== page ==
Keep a sleep diary

You may find it difficult to work out what's affecting your sleep. A sleep diary involves recording information about your sleep habits to help you understand your sleep problem and what's affecting it. If you want to, you can show it to professionals you're working with, so you can work together to understand the problem you're having.

A sleep diary could include information about:

  • what time you go to bed and what time you get up
  • total number of hours of sleep
  • overall quality of sleep, ranked 1–5
  • how many times you wake up in the night, how long you are awake and what you do while you are awake
  • whether you have nightmares, night terrors or sleep paralysis, or have sleepwalked during the night
  • whether you sleep during the day, and for how long
  • any medication you're taking, including dose and what time you take it
  • the amount of caffeine, alcohol or nicotine you have
  • the amount of physical activity you do
  • what you eat and drink
  • your general feelings and moods, including any anxious and repetitive thoughts.

You can create your own diary using an online template – there's an example on the NHS Choices Live Well website.

Try to resolve stresses and worries

Try to identify anything in your life that's causing you stress or worry that might be affecting your sleep. You may find it helpful to talk to a friend about the thoughts and feelings that affect your sleep, or write them down.

I found meditation and writing down my feelings in a little notebook before I settled down for bed really helped.

Once you've identified what's causing your sleep problem, there may be practical measures you can take to address the problem – such as finding ways to manage anxiety or talking to your employer about reducing your workload.

Give yourself some tech-free time

Use of bright screens on laptops and phones in the evening has been shown to negatively affect sleep.

Try to give yourself some tech-free time an hour or so before bed, to help yourself prepare for sleep.

I avoid my phone or TV – instead I listen to a meditation podcast or read a book.

Check for a physical cause

  • pain, illness or other unknown physical problems can disturb your sleep
  • visit your GP to investigate potential causes and get help with treating them
  • talk to your partner: snoring, preferred side of the bed and other common issues can often disturb sleep and can be resolved; The British Snoring and Sleep Apnea Association has more information on its website and a helpline

Food, drink and exercise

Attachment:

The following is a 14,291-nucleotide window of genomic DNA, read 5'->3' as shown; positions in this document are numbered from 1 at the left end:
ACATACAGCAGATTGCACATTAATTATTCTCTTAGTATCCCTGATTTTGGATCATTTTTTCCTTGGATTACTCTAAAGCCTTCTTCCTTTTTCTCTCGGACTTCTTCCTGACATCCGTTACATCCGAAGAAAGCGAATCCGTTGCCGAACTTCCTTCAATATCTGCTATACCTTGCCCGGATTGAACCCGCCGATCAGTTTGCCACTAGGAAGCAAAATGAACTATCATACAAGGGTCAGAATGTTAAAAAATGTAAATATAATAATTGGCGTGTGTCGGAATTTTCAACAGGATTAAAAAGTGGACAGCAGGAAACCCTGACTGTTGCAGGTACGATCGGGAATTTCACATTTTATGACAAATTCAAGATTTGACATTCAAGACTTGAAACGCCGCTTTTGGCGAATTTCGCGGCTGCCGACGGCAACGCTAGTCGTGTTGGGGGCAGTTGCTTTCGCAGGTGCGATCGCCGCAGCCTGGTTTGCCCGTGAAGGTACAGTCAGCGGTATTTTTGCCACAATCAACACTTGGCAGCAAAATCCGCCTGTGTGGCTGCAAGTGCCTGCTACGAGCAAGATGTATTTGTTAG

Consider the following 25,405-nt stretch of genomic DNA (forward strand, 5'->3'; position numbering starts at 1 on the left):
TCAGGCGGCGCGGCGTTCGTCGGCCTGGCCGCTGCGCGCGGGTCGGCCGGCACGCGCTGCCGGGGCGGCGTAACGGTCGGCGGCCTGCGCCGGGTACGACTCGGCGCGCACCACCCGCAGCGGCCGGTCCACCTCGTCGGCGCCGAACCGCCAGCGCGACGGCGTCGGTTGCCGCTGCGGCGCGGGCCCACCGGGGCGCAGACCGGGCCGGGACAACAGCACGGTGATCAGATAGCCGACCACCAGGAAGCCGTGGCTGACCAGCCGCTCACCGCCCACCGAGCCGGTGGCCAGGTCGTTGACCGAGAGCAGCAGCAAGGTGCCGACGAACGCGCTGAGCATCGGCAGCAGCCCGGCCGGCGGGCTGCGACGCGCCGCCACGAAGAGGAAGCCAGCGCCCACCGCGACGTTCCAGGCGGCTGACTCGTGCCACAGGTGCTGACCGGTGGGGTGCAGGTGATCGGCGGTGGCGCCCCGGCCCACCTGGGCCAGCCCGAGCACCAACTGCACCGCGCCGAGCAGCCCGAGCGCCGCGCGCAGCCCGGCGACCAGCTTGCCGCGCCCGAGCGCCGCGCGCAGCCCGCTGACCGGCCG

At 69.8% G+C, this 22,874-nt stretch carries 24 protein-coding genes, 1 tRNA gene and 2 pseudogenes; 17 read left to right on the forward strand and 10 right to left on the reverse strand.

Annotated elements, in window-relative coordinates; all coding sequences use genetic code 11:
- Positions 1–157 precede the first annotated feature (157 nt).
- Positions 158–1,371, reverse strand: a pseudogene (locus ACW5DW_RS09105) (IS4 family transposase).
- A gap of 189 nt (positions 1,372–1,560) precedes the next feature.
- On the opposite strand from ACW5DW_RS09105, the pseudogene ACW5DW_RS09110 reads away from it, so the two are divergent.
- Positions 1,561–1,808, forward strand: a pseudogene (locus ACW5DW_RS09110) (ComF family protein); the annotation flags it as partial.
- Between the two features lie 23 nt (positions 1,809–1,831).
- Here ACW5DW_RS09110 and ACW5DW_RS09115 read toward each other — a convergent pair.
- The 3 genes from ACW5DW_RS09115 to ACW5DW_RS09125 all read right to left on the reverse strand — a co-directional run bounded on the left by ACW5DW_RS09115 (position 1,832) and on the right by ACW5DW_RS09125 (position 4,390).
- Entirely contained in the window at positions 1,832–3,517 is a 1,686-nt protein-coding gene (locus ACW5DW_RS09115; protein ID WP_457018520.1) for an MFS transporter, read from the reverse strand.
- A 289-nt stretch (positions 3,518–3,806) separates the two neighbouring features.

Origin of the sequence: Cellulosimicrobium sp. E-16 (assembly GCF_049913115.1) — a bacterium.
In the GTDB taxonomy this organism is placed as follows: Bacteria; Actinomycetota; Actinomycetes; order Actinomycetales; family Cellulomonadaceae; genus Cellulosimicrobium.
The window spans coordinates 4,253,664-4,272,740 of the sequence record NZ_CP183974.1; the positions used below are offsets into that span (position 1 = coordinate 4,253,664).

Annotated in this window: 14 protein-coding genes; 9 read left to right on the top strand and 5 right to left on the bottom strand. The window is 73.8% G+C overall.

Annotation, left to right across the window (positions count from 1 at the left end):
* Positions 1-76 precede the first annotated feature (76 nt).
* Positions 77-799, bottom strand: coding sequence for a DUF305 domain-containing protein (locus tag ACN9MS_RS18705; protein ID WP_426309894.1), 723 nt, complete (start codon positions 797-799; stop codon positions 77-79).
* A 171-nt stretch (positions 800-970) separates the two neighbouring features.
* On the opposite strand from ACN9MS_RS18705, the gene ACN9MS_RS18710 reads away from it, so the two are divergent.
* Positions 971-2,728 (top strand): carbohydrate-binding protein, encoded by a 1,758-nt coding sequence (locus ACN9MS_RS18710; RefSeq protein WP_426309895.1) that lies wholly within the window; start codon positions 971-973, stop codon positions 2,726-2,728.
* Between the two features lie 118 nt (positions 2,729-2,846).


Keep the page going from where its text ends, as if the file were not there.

Caffeine, alcohol and sugary foods may give short-term help but they can all disturb your sleep patterns. For details see our information on food and mood.

Doing regular physical activity can also help you sleep, as it makes you more physically tired – particularly if you exercise outdoors. This doesn’t have to be strenuous exercise – any activity, for example housework, gardening or going for a walk, can help. See our information on physical activity, sport and mental health.

When I'm suffering from sleeping problems it's usually the result of not getting enough physical exercise and staying in bed.

Medication

Many drugs, particularly common ones for mental health problems, can affect your sleep. If this is the case, talk to your GP to discuss alternatives. See our pages on seeking help for advice on speaking to your doctor.

Ask about treatment options

You don't have to do it all by yourself. You might want to talk to your doctor or a mental health professional about what you're experiencing and the treatment options available, such as:

  • Talking treatments. For example, Cognitive Behavioural Therapy for insomnia (CBT-I) is a type of CBT that can help you recognise and change unhelpful thought patterns and habits around sleep.
  • Medication such as sleeping pills and SSRI antidepressants can be helpful in dealing with short periods of severe insomnia, as they can help you break a cycle of not sleeping and help you return to a more regular sleep pattern.

Losing sleep is extremely frustrating but I sleep much better now since going to the GP and being prescribed medication.

  • Sleep clinics are used to assess sleep problems. You'll need a referral from your GP to access a sleep clinic on the NHS.

See our pages on seeking help for more on how to speak to your doctor and having your say in your treatment.

Read others' stories

Read other people's tips about how to cope when you're having sleep problems.

 

Want to add your story? Find out more about blogging for us.


This information was published in November 2016. We will revise it in 2019.